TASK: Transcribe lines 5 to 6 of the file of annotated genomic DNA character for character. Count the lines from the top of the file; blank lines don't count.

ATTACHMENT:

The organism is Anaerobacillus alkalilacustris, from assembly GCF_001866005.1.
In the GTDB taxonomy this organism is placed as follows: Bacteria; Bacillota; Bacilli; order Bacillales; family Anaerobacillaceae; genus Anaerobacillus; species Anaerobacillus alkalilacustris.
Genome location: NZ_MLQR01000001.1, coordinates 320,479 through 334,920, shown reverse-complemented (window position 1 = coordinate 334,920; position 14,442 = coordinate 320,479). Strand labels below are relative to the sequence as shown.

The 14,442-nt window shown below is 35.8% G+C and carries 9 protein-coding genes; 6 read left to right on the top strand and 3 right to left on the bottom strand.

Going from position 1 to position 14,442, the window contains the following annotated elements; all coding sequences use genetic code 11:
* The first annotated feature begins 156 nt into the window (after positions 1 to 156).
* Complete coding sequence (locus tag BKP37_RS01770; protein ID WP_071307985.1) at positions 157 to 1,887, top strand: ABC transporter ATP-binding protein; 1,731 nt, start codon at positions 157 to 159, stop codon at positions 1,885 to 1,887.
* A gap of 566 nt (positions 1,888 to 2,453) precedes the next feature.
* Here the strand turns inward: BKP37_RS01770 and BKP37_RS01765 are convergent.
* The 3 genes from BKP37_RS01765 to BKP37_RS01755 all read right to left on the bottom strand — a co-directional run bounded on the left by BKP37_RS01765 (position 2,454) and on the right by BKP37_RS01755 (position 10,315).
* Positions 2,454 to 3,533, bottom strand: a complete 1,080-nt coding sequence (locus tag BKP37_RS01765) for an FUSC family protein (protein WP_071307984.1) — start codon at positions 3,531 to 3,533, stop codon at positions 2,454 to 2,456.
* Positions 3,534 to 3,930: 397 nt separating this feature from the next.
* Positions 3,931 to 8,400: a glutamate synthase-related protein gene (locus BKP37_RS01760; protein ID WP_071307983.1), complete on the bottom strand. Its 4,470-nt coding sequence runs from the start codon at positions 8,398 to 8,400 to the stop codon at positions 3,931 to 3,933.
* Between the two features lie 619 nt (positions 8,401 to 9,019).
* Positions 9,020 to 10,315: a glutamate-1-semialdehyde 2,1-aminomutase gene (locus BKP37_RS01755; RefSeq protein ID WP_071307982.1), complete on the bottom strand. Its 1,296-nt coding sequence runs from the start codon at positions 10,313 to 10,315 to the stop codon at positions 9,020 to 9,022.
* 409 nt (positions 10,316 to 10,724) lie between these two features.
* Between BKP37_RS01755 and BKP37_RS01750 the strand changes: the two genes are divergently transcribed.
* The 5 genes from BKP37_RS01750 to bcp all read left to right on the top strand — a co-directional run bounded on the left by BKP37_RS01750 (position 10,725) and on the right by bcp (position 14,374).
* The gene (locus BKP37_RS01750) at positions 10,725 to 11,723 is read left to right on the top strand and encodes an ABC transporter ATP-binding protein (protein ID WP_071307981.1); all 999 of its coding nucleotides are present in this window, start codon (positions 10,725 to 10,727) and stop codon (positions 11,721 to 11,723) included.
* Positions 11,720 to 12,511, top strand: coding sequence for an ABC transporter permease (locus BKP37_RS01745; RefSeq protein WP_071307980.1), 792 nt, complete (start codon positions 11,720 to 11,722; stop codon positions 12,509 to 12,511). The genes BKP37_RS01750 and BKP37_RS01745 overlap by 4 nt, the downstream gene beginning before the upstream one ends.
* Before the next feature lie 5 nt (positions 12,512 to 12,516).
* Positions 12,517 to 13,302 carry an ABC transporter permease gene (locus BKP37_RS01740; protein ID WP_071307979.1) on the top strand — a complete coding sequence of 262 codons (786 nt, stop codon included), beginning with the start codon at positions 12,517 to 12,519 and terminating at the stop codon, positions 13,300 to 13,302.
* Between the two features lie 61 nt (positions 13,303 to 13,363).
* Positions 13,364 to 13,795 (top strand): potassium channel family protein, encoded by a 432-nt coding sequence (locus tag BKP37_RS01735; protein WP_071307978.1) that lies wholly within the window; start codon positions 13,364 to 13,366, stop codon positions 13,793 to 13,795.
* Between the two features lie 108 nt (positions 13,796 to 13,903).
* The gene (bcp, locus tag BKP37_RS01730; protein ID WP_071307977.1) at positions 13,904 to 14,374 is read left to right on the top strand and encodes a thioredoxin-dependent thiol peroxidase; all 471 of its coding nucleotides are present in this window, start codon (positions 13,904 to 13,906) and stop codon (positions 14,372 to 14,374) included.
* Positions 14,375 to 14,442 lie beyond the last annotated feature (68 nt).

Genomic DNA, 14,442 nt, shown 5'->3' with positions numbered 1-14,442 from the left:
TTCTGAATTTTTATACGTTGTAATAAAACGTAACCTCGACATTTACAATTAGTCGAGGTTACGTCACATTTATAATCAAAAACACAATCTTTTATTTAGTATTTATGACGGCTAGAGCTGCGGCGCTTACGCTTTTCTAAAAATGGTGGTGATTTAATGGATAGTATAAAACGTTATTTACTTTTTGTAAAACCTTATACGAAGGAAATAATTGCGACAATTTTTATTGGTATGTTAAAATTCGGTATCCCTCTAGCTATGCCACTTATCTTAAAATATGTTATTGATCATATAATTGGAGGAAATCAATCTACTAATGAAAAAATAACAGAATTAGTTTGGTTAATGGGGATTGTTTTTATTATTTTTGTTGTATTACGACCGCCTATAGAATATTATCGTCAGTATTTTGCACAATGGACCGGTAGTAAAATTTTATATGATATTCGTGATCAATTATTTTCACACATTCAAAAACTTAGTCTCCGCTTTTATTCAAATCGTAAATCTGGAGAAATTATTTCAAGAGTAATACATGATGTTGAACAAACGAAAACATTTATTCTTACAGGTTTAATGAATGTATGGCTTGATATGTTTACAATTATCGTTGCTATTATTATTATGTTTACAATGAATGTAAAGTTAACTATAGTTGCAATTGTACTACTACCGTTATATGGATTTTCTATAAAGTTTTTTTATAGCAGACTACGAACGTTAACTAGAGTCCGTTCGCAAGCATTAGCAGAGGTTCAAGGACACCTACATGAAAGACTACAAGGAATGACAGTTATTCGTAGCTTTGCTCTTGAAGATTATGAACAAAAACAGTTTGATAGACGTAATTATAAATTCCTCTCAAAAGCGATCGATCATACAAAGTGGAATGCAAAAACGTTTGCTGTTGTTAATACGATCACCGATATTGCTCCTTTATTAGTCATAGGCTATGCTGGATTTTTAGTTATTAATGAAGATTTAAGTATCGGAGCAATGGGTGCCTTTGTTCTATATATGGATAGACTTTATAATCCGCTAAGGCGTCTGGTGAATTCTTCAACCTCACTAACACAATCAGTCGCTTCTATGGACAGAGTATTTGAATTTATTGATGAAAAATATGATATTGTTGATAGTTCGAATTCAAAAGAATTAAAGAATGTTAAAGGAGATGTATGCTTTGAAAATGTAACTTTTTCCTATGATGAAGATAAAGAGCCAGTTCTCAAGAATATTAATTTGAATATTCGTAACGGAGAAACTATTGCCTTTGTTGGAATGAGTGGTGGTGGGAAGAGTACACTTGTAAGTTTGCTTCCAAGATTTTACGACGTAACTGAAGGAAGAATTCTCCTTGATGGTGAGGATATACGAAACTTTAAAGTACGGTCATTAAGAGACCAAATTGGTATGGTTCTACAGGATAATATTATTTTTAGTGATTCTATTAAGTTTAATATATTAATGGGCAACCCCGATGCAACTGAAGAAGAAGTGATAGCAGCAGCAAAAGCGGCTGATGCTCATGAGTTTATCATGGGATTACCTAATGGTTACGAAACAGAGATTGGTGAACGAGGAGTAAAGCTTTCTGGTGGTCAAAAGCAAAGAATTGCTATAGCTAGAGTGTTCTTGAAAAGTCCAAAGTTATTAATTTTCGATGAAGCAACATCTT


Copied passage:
Going from position 1 to position 14,442, the window contains the following annotated elements; all coding sequences use genetic code 11:
* The first annotated feature begins 156 nt into the window (after positions 1 to 156).